So, a while ago I asked Bark and community what to replace my broken Audi wagon with. I ended up purchasing a 2010 Lincoln MKT Ecoboost. So far, it has meet all my needs and — more importantly — my expectations, with one minor but irritating issue. At speeds around 70 mph and up, I notice a constant “twitch” in the steering on some highway surfaces — a sensation of vibrating left and right just enough to be noticeable, but not enough to change the actual trajectory of the car.
TTAC commentator Fordman_48126 writes:
I have a 2015 Lincoln MKC powered by the base 2.0-liter turbo and all-wheel drive. My issue is that the AWD system is a part-time setup that defaults to front-wheel drive. Do you know if there a way to convert it via changing and/or modifying the programming on the ECM to run it in all-wheel-drive mode all the time?
I could use a good, concise opinion regarding all-season tires. Researching this on the internet is more confusing than researching “chest pain” on WebMD, so you get to be the doctor on this. We’ve got a 2007 Honda CR-V, which my wife drives in 4-season weather about 1,000 miles/month. There are no major snow months here but there is a bit of rain and a couple good snowstorms a year. The CR-V is a great little car, light on the back end despite being 4WD and has 18-inch rims versus the OEM-fitted 17-inchers.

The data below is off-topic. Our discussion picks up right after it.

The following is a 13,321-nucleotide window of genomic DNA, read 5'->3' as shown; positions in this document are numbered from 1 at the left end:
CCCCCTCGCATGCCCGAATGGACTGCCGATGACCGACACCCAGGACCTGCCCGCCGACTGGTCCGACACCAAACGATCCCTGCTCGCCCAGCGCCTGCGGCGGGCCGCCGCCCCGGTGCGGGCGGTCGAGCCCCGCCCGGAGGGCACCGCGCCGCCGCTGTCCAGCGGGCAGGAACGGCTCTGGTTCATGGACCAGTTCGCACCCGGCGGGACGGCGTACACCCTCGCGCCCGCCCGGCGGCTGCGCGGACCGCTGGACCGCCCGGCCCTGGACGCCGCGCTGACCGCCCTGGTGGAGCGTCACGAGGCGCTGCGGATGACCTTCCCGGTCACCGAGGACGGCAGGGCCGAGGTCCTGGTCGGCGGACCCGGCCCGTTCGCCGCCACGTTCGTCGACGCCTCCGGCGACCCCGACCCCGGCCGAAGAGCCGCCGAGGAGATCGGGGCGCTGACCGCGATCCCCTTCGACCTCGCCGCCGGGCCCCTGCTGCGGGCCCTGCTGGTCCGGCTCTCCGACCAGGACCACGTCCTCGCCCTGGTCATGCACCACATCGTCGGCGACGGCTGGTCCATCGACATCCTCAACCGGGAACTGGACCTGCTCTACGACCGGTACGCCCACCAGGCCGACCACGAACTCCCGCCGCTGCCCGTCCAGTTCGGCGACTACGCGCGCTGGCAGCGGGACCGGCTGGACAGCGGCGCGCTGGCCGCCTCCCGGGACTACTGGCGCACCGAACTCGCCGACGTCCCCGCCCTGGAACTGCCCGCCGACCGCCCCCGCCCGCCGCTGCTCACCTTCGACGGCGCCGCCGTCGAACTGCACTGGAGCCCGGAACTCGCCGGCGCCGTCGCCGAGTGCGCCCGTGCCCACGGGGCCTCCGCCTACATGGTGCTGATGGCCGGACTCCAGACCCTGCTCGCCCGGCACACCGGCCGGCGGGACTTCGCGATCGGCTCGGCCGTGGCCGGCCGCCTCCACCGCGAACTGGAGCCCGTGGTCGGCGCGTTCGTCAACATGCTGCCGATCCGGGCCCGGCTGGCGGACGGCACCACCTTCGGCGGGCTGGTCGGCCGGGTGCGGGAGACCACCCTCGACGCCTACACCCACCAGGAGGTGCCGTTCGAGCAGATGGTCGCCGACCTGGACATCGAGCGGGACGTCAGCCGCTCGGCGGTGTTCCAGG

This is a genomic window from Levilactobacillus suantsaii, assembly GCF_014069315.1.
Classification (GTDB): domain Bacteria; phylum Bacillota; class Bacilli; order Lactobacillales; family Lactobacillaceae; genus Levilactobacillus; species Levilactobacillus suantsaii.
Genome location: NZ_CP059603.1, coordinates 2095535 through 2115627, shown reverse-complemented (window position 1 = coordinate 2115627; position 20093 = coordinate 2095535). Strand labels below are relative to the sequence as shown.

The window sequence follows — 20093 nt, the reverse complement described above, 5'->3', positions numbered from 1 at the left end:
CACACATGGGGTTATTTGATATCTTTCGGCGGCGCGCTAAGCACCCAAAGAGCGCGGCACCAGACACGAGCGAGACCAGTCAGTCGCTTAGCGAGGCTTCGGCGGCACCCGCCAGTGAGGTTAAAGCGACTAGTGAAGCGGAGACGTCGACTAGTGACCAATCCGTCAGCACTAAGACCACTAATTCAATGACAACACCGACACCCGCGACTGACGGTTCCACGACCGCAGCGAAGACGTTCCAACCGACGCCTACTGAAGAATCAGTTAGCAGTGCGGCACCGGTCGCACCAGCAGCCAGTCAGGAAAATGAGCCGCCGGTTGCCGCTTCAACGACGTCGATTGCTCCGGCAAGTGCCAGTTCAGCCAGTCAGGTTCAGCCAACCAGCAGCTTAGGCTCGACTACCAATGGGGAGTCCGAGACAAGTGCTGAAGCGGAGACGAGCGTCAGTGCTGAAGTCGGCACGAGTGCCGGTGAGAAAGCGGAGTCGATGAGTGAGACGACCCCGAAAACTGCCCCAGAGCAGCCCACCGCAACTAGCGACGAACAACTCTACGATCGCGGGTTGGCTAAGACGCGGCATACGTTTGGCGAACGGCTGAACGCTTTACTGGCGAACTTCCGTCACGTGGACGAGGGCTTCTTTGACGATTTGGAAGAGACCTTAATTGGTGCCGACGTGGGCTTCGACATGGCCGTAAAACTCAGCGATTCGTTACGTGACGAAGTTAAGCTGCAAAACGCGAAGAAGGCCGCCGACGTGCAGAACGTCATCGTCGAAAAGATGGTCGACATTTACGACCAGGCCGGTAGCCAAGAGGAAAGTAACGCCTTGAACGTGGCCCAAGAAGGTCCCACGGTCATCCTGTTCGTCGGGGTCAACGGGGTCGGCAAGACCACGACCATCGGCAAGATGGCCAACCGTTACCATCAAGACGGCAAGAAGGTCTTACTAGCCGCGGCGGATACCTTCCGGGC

My mother-in-law in New England drives a fifteen-year-old Mazda Tribute with a manual transmission that is way overdue for replacement. She won’t settle for anything that doesn’t have 1) the ability to power all four wheels equally at the same time (I think her Mazda has a button or lever to engage the 4WD, so it doesn’t have to be a full-time 4WD system), and 2) a manual transmission. She is suspicious of the modern “all-wheel-drive” systems found on Subaru, etc., and swears that nothing works in the snow like 4WD.
(photo courtesy: svtrichie @ www.Hyundaiforums.com)
I hope this new year finds you well. Back in 2007 I bought a new Hyundai Santa Fe. Nothing special, no ABS or four wheel drive. But it did have 20”s on it with low profile 12 inch wide tires. Later that year I had the chance to drive it in the snow. First time ever. Was not a good time. (Read More…)
TTAC Commentator Sam Hell Jr. writes:
The first car I bought for myself was a 2011 Scion tC. Compared with some other decisions I made three years ago (cough, cough, career in human resources, cough), this one’s turned out okay — to date, I’ve put 40k on the odo with no repair costs but regular maintenance, and the hatchback utility and decent fuel economy have both matched up well with my needs. I’ll probably have the tC paid off this year, and I’m looking forward to debt-free living, so the car and I are stuck with each other for some time to come.
My biggest complaint is with the car’s interstate manners. I take a handful of significant road trips every year, and at freeway speeds on anything but pristine pavement (of the kind one does not often traverse on I-80), the ride gets jittery, and the tire noise is, well, tiresome. (Read More…)